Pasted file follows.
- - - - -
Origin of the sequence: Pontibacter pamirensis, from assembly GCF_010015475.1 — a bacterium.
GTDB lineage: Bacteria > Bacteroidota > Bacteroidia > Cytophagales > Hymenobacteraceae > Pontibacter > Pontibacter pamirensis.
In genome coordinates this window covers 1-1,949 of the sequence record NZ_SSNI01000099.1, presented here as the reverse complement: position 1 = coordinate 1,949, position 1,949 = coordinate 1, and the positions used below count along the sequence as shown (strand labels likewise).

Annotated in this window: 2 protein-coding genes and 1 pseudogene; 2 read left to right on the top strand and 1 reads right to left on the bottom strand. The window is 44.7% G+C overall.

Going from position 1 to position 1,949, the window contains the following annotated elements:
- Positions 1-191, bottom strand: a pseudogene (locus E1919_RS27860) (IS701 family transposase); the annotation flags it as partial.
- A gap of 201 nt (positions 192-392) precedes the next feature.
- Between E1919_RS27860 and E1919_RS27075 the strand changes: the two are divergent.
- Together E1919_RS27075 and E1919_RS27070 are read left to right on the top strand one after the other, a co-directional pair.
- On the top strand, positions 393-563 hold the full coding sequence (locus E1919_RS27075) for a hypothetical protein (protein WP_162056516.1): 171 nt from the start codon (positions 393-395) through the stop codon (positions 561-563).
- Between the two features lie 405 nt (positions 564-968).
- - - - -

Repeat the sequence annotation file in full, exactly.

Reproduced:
Origin of the sequence: Pontibacter pamirensis, from assembly GCF_010015475.1 — a bacterium.
GTDB lineage: Bacteria > Bacteroidota > Bacteroidia > Cytophagales > Hymenobacteraceae > Pontibacter > Pontibacter pamirensis.
In genome coordinates this window covers 1-1,949 of the sequence record NZ_SSNI01000099.1, presented here as the reverse complement: position 1 = coordinate 1,949, position 1,949 = coordinate 1, and the positions used below count along the sequence as shown (strand labels likewise).

Annotated in this window: 2 protein-coding genes and 1 pseudogene; 2 read left to right on the top strand and 1 reads right to left on the bottom strand. The window is 44.7% G+C overall.

Going from position 1 to position 1,949, the window contains the following annotated elements:
- Positions 1-191, bottom strand: a pseudogene (locus E1919_RS27860) (IS701 family transposase); the annotation flags it as partial.
- A gap of 201 nt (positions 192-392) precedes the next feature.
- Between E1919_RS27860 and E1919_RS27075 the strand changes: the two are divergent.
- Together E1919_RS27075 and E1919_RS27070 are read left to right on the top strand one after the other, a co-directional pair.
- On the top strand, positions 393-563 hold the full coding sequence (locus E1919_RS27075) for a hypothetical protein (protein WP_162056516.1): 171 nt from the start codon (positions 393-395) through the stop codon (positions 561-563).
- Between the two features lie 405 nt (positions 564-968).